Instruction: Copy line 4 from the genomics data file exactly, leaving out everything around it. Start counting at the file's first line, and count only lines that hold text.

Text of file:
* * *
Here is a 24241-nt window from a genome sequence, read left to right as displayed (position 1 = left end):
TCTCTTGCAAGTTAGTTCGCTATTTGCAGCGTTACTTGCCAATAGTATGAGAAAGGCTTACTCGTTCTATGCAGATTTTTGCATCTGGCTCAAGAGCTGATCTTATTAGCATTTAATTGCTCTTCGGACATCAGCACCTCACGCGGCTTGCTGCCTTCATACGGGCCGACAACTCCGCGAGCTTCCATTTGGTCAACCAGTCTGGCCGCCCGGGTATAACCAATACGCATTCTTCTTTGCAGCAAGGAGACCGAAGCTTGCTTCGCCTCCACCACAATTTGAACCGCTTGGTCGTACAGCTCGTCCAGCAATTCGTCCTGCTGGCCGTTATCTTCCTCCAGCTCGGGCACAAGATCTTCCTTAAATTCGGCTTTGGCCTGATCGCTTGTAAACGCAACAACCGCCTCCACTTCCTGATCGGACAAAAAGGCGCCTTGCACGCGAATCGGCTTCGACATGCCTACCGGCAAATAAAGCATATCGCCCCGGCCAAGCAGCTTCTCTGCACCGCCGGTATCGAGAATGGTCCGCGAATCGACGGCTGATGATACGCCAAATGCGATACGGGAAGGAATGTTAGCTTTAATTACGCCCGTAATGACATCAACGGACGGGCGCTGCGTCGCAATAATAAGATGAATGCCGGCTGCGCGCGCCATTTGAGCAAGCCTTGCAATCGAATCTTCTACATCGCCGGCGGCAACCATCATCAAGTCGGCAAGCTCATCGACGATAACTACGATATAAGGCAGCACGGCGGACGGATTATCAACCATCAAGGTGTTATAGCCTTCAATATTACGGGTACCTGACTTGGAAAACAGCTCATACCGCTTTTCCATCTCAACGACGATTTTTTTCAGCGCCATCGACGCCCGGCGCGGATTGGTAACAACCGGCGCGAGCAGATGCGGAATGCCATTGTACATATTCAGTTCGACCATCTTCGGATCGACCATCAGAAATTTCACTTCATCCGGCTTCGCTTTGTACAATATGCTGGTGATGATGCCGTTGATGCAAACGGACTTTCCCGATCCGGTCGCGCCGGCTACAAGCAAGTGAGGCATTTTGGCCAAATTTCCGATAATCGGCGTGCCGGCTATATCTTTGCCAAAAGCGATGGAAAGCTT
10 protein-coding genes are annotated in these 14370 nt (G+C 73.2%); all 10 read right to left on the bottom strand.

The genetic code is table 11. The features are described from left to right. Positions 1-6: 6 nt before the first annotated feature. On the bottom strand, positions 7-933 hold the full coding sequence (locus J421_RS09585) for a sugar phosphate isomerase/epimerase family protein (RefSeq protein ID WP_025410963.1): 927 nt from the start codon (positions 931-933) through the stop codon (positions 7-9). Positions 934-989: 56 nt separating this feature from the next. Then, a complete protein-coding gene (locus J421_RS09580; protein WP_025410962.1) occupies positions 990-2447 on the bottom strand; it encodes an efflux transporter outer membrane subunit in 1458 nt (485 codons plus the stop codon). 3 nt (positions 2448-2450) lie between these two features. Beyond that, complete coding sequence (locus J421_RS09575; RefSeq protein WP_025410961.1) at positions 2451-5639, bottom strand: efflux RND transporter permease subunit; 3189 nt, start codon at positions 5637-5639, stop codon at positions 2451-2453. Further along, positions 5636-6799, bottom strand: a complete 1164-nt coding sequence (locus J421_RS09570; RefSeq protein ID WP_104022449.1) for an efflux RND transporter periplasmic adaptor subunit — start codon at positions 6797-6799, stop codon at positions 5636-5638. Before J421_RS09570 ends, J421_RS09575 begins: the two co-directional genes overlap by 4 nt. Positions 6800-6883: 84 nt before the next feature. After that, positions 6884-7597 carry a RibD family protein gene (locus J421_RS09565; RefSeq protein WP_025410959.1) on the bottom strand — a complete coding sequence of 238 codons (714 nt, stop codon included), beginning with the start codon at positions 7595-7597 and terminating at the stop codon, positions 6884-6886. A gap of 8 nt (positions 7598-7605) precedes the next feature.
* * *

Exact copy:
The genetic code is table 11. The features are described from left to right. Positions 1-6: 6 nt before the first annotated feature. On the bottom strand, positions 7-933 hold the full coding sequence (locus J421_RS09585) for a sugar phosphate isomerase/epimerase family protein (RefSeq protein ID WP_025410963.1): 927 nt from the start codon (positions 931-933) through the stop codon (positions 7-9). Positions 934-989: 56 nt separating this feature from the next. Then, a complete protein-coding gene (locus J421_RS09580; protein WP_025410962.1) occupies positions 990-2447 on the bottom strand; it encodes an efflux transporter outer membrane subunit in 1458 nt (485 codons plus the stop codon). 3 nt (positions 2448-2450) lie between these two features. Beyond that, complete coding sequence (locus J421_RS09575; RefSeq protein WP_025410961.1) at positions 2451-5639, bottom strand: efflux RND transporter permease subunit; 3189 nt, start codon at positions 5637-5639, stop codon at positions 2451-2453. Further along, positions 5636-6799, bottom strand: a complete 1164-nt coding sequence (locus J421_RS09570; RefSeq protein ID WP_104022449.1) for an efflux RND transporter periplasmic adaptor subunit — start codon at positions 6797-6799, stop codon at positions 5636-5638. Before J421_RS09570 ends, J421_RS09575 begins: the two co-directional genes overlap by 4 nt. Positions 6800-6883: 84 nt before the next feature. After that, positions 6884-7597 carry a RibD family protein gene (locus J421_RS09565; RefSeq protein WP_025410959.1) on the bottom strand — a complete coding sequence of 238 codons (714 nt, stop codon included), beginning with the start codon at positions 7595-7597 and terminating at the stop codon, positions 6884-6886. A gap of 8 nt (positions 7598-7605) precedes the next feature.